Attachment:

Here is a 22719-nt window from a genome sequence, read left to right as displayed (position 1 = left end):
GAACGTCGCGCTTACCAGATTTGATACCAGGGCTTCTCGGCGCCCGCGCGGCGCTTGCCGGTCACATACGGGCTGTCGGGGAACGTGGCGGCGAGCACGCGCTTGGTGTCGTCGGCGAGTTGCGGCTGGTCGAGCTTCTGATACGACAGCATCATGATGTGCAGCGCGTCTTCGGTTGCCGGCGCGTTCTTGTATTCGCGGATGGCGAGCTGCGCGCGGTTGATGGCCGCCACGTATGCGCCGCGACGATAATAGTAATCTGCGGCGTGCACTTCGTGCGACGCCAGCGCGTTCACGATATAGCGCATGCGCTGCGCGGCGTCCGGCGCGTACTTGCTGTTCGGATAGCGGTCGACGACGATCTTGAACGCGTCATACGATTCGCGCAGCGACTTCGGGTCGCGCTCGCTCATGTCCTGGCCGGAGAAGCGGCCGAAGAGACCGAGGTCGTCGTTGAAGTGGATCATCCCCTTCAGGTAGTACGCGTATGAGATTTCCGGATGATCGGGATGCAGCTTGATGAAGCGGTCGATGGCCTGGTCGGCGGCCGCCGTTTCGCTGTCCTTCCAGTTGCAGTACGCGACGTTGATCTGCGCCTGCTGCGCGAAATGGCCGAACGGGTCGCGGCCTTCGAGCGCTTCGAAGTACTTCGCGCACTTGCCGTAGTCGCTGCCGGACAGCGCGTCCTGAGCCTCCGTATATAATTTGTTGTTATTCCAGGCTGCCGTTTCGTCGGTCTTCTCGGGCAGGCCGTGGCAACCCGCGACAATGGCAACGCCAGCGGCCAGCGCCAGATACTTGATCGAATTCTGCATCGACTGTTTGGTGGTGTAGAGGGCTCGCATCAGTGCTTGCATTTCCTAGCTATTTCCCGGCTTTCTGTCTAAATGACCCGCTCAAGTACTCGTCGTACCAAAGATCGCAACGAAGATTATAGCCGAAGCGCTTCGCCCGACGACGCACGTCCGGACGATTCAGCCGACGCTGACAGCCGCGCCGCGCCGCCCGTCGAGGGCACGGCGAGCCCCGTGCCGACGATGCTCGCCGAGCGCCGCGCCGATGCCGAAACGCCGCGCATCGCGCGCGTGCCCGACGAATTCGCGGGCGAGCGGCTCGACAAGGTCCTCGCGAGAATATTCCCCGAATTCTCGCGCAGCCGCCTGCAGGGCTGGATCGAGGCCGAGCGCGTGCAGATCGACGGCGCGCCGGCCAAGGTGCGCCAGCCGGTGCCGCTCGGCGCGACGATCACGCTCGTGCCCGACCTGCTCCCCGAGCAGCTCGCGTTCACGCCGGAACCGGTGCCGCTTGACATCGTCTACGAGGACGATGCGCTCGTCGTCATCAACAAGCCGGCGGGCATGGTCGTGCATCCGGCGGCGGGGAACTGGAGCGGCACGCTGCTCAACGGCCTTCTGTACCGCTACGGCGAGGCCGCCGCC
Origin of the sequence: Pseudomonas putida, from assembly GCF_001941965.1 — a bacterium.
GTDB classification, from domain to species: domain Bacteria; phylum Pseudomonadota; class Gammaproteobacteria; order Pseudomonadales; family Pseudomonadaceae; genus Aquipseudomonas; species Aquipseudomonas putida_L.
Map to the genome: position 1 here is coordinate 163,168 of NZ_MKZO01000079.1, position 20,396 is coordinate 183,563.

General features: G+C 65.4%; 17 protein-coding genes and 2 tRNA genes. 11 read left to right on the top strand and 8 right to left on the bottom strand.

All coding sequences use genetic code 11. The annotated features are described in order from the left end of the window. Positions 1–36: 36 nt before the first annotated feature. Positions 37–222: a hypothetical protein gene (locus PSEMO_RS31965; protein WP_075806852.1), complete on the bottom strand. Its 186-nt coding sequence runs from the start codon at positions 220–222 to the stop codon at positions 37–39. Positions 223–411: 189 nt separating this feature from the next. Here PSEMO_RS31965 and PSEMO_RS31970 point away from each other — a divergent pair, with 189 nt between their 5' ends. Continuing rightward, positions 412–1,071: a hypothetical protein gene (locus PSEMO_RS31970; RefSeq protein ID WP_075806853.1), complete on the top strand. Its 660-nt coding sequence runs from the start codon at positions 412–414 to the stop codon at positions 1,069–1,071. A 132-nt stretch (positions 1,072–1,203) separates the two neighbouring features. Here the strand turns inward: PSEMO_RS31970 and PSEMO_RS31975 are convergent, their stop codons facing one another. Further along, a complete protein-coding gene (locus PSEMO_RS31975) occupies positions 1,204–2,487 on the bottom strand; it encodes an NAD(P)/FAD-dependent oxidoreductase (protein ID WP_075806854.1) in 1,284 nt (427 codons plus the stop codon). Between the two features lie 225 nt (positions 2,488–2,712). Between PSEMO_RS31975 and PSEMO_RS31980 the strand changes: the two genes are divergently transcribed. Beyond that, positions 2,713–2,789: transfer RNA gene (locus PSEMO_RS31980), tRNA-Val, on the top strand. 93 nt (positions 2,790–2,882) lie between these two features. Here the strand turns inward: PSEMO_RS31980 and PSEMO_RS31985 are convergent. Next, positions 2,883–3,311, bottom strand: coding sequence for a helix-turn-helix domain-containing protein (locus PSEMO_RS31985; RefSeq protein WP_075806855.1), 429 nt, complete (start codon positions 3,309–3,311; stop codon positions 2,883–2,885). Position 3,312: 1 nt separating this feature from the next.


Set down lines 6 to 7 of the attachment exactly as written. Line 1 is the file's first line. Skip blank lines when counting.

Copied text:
General features: G+C 65.4%; 17 protein-coding genes and 2 tRNA genes. 11 read left to right on the top strand and 8 right to left on the bottom strand.

All coding sequences use genetic code 11. The annotated features are described in order from the left end of the window. Positions 1–36: 36 nt before the first annotated feature. Positions 37–222: a hypothetical protein gene (locus PSEMO_RS31965; protein WP_075806852.1), complete on the bottom strand. Its 186-nt coding sequence runs from the start codon at positions 220–222 to the stop codon at positions 37–39. Positions 223–411: 189 nt separating this feature from the next. Here PSEMO_RS31965 and PSEMO_RS31970 point away from each other — a divergent pair, with 189 nt between their 5' ends. Continuing rightward, positions 412–1,071: a hypothetical protein gene (locus PSEMO_RS31970; RefSeq protein ID WP_075806853.1), complete on the top strand. Its 660-nt coding sequence runs from the start codon at positions 412–414 to the stop codon at positions 1,069–1,071. A 132-nt stretch (positions 1,072–1,203) separates the two neighbouring features. Here the strand turns inward: PSEMO_RS31970 and PSEMO_RS31975 are convergent, their stop codons facing one another. Further along, a complete protein-coding gene (locus PSEMO_RS31975) occupies positions 1,204–2,487 on the bottom strand; it encodes an NAD(P)/FAD-dependent oxidoreductase (protein ID WP_075806854.1) in 1,284 nt (427 codons plus the stop codon). Between the two features lie 225 nt (positions 2,488–2,712). Between PSEMO_RS31975 and PSEMO_RS31980 the strand changes: the two genes are divergently transcribed. Beyond that, positions 2,713–2,789: transfer RNA gene (locus PSEMO_RS31980), tRNA-Val, on the top strand. 93 nt (positions 2,790–2,882) lie between these two features. Here the strand turns inward: PSEMO_RS31980 and PSEMO_RS31985 are convergent. Next, positions 2,883–3,311, bottom strand: coding sequence for a helix-turn-helix domain-containing protein (locus PSEMO_RS31985; RefSeq protein WP_075806855.1), 429 nt, complete (start codon positions 3,309–3,311; stop codon positions 2,883–2,885). Position 3,312: 1 nt separating this feature from the next.